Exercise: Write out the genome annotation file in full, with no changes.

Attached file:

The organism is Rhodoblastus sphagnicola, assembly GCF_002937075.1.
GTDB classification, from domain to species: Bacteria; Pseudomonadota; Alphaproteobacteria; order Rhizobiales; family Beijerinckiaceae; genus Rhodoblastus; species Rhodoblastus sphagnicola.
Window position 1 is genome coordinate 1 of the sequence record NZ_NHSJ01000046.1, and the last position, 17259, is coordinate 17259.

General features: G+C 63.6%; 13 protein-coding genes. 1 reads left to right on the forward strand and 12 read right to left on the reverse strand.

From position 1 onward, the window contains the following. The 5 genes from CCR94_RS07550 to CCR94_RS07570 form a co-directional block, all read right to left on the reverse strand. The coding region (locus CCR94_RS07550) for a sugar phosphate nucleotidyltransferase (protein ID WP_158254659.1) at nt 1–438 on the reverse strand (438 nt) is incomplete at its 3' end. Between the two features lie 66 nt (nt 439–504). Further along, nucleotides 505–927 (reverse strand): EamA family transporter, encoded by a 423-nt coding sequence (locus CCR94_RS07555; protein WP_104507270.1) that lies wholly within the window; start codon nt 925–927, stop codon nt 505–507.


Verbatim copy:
The organism is Rhodoblastus sphagnicola, assembly GCF_002937075.1.
GTDB classification, from domain to species: Bacteria; Pseudomonadota; Alphaproteobacteria; order Rhizobiales; family Beijerinckiaceae; genus Rhodoblastus; species Rhodoblastus sphagnicola.
Window position 1 is genome coordinate 1 of the sequence record NZ_NHSJ01000046.1, and the last position, 17259, is coordinate 17259.

General features: G+C 63.6%; 13 protein-coding genes. 1 reads left to right on the forward strand and 12 read right to left on the reverse strand.

From position 1 onward, the window contains the following. The 5 genes from CCR94_RS07550 to CCR94_RS07570 form a co-directional block, all read right to left on the reverse strand. The coding region (locus CCR94_RS07550) for a sugar phosphate nucleotidyltransferase (protein ID WP_158254659.1) at nt 1–438 on the reverse strand (438 nt) is incomplete at its 3' end. Between the two features lie 66 nt (nt 439–504). Further along, nucleotides 505–927 (reverse strand): EamA family transporter, encoded by a 423-nt coding sequence (locus CCR94_RS07555; protein WP_104507270.1) that lies wholly within the window; start codon nt 925–927, stop codon nt 505–507.